Image: George Washington, Polly Cooper and Chief Skenandoah at the National Museum of the American Indian in Washington, DC

When the Revolution began, the Oneidas decided to fight side by side with the Americans, thus becoming the young country's first ally. In the summer of 1777, a pary of Oneidas fought at the Battle of Oriskany, a significant engagement in the Saratoga campaign. The Oneidas help General Nicholas Herkimer and his 800 Tryon County militiamen stop the British forces, preventing them from entering the Mohawk Valley and marching east along the valley to Albany.



bronze monument of Sacagawea with her baby on the Lewis and Clark Expedition

Native American on the Lewis and Clark Expedition

On February 28, 1803, President Thomas Jefferson won approval from Congress for a project that would become one of America's greatest stories of adventure. It would be led by Jefferson's secretary Meriwether Lewis and Lewis' friend William Clark. Sacagawea, a Lemhi Shoshone Indian, was the only woman to accompany the 33 members of the permanent party to the Pacific Ocean and back.

Image: Sacagawea and Jean-Baptiste Monument
Sacagawea Center in Salmon, Idaho

As to the pronunciation and spelling of her name, Captain Clark wrote that the "great object was to make every letter sound" in recording Indian words in their journals. He therefore recorded her name as Sacagawea (Sah-cah' gah-we-ah), a combination of the Hidatsa words for bird (sacaga) and woman (wea) - always with a 'g' in the third syllable.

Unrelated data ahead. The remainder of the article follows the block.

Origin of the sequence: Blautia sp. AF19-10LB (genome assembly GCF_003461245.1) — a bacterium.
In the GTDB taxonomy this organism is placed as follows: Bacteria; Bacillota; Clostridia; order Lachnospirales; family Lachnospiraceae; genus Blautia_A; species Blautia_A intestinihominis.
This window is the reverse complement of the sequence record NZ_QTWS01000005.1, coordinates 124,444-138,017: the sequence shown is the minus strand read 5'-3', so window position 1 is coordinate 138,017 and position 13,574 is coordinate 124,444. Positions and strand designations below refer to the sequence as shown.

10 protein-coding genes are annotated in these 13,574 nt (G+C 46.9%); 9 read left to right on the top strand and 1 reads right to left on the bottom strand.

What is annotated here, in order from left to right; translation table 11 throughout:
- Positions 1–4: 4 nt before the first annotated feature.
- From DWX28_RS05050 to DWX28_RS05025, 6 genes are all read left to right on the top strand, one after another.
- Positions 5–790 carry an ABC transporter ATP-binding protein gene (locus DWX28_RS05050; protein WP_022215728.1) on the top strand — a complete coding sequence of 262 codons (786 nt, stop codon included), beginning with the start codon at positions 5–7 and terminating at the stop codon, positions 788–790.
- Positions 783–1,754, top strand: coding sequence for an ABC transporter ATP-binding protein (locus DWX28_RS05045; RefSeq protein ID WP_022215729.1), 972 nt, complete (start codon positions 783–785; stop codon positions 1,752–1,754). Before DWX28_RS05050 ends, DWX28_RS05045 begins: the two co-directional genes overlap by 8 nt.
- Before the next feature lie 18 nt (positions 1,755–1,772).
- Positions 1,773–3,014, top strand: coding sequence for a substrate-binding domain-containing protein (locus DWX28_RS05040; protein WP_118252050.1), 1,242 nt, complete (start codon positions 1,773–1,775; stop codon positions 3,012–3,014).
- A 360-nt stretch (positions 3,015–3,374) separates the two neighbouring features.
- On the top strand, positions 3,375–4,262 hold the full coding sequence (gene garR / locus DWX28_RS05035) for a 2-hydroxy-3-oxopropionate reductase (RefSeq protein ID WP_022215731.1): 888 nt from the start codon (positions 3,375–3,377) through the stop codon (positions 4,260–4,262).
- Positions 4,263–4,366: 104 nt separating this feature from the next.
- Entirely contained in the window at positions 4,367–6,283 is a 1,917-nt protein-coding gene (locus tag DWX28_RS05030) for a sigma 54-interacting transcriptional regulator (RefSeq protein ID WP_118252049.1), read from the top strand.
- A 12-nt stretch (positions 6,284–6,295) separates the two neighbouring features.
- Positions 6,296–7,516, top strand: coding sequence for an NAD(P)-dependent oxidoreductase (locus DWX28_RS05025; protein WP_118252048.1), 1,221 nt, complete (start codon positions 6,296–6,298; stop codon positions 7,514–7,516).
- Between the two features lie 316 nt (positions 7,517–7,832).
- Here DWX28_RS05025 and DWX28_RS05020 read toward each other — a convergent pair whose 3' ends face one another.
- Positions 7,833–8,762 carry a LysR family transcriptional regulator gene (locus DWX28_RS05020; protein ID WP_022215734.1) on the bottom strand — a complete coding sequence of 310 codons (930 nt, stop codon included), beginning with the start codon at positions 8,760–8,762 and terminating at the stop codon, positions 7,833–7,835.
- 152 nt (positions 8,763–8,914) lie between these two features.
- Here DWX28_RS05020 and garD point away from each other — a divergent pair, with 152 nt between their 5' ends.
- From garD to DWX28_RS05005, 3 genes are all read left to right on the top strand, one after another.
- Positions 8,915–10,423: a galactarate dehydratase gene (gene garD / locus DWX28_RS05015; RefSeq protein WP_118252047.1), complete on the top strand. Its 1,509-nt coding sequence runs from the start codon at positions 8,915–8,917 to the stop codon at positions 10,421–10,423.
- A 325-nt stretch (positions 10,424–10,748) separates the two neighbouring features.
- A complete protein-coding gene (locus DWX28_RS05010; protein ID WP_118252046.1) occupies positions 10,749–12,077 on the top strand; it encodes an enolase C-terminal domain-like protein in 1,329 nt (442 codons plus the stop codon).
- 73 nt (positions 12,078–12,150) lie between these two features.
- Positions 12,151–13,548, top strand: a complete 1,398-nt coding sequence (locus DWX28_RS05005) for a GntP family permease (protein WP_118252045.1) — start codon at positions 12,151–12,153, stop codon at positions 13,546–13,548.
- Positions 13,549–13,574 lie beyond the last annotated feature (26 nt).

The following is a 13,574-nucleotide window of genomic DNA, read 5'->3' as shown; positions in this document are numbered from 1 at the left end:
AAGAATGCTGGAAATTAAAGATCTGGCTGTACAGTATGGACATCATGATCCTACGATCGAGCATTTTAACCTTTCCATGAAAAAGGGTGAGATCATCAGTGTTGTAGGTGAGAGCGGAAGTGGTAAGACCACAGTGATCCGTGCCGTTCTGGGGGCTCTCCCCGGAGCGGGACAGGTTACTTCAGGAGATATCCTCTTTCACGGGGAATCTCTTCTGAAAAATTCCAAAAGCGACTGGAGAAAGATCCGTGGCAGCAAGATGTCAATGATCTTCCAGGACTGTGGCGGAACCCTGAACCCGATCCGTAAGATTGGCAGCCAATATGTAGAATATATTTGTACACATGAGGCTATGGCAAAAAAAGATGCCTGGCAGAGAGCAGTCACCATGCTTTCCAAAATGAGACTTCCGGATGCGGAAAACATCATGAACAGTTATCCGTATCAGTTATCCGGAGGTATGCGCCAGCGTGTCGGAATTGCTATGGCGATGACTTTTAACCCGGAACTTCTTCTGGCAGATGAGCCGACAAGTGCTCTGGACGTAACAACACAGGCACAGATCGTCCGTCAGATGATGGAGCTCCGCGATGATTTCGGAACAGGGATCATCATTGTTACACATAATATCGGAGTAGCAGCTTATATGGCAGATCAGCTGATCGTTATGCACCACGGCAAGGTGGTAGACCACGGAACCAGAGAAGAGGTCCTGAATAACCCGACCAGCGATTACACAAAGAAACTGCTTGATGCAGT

Cherokee Women's Rights

Cherokee maiden

Women's Rights in Cherokee Society

Image: Loving Sun
Marianne Caroselli, Artist
(I know the Cherokee did not live in teepees; I just love this painting.)

In the early 18th century, the Cherokee existence was one marked by balance guided by oral tradition. Their belief in balance in all aspects of life didn't leave room for a system of hierarchy that oppressed women. Men primarily assumed the roles of hunters, while women took responsibility for agriculture and gathering.

At the time of European contact, the Cherokee controlled a large area of what is now the southeastern United States. Of the southeastern Indian confederacies of the late seventeenth and early eighteenth centuries (Creek, Chickasaw, Choctaw), the Cherokee were one of the most populous and powerful, and were relatively isolated by their hilly and mountainous homeland.


Madame Montour

Pennsylvania colony history

The Year: 1727

Elizabeth Catherine Montour, better known as Madame Montour, was born in 1667 at Three Rivers, Canada, the daughter of Frenchman Pierre Couc and his Algonquin Native American wife (name unknown). Madam Montour spent several years in the early 1700s at Forts Mackinac and Detroit where her relatives were engaged in the Indian trade.